Early signs had been mixed. On June 8, Radiohead played the Tibetan Freedom concert in New York followed by an Irving Plaza gig attended by R.E.M., Madonna, U2, Blur, Courtney Love and Lenny Kravitz. O’Brien moved Madonna to make sure his mother had the best table in the house. But at their next show, previewing mostly new material at the KROQ “weenie roast” in LA, they were booed offstage. Yorke exploded at the crowd, branding them “fucking mindless”.
Released on June 16 in Britain and July 1 in the US, the reviews for OK Computer were beyond hysterical: “The first album of the 21st century… The world’s most important, innovative band… The Beatles’ true heirs… The first British band since The Smiths to move rock onwards and upward.” At the Barcelona album launch, Jonny Greenwood glumly mused: “Journalists like it, which is always ominous.” Yorke added, “Oh shit, now we’re in trouble.”
“We were so insecure,” says O’Brien four years on. “The only reaction we’d had at that stage apart from the UK was the Americans calling it commercial suicide. We needed those good reviews and record sales. We were nervy because we hadn’t gone for the easy option; we hadn’t gone for The Bends Part 2.”
Glastonbury 1997 caught Radiohead in the grip of both triumph and adversity. Yorke was blinded by stage lights, his monitors blown, buzzing and vibrating like a human lightning conductor. He “played six songs to a pitch-black wall of nothingness” and almost left the stage.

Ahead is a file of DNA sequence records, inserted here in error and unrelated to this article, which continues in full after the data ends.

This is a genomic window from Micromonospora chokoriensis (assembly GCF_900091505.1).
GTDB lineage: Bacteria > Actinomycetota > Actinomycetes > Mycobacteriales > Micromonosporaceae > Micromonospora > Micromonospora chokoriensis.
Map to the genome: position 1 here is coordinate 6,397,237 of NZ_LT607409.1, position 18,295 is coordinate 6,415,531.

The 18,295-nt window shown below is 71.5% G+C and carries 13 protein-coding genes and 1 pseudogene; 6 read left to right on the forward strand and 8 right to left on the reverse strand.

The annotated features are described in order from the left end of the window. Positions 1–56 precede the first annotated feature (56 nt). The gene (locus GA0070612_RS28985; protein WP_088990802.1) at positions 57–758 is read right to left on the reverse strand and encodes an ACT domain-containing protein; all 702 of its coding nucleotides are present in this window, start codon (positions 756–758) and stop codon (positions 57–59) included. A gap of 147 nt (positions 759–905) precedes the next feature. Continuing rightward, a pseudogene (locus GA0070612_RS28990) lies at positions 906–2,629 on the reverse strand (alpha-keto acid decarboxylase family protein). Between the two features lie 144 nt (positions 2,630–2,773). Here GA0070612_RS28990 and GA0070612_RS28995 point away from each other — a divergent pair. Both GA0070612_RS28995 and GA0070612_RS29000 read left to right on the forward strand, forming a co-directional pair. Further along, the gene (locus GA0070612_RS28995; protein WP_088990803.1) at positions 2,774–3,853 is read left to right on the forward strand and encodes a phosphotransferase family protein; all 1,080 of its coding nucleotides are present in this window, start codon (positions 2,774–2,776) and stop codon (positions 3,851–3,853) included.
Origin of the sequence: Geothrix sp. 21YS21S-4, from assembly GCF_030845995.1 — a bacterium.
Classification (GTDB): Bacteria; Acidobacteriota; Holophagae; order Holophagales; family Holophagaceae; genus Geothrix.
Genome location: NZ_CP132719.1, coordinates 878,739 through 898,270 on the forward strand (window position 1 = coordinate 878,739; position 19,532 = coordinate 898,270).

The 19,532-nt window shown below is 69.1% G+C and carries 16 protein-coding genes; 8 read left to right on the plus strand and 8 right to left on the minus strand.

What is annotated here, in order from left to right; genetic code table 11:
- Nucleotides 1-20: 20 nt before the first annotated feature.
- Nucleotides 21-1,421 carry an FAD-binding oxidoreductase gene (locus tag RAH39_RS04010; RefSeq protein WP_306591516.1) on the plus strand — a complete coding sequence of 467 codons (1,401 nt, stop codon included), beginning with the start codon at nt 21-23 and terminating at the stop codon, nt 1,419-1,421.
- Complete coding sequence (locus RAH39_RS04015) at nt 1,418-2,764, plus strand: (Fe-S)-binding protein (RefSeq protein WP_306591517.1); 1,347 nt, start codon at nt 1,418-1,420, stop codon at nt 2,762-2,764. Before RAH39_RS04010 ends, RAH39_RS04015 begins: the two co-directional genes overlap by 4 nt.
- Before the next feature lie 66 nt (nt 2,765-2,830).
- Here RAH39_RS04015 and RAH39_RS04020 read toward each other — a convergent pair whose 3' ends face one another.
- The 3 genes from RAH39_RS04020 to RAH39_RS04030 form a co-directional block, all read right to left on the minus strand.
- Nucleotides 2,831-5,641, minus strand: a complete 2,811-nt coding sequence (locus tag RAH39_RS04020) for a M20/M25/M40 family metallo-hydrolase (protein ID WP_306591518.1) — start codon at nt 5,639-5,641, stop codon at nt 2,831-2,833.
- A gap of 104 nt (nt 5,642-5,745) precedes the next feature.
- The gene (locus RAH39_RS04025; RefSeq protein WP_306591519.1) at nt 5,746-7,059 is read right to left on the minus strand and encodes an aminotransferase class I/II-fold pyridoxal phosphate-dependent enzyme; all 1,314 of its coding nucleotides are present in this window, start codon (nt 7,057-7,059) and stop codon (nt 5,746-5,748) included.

“The lights on the floor just burned Thom’s eyes out so he couldn’t see anyone or hear anything,” Colin Greenwood recalls. “He started to make mistakes and miscues and nearly walked offstage, but Jonny and Ed basically talked him out of it. He didn’t have any monitors for the encores, which is amazing. So we have very mixed feelings. But if we’d done that a year before, we would have definitely left the stage – our career in ruins.”
Headlining Glastonbury was one of the most powerful and certainly one of the most significant performances in Radiohead’s career to date. It was also the point where everything started to go supernova – and off the rails. Following more monitor trouble at the Torhout festival in Belgium in July, Yorke lambasted the “special people” in the crowd and stormed offstage. He began freezing up when “Creep” was mentioned in interviews and refused requests to play it live. “Fuck off, we’re tired of it,” he bawled at a Montréal audience. Fans who demanded old favourites were dismissed as “anally retarded”.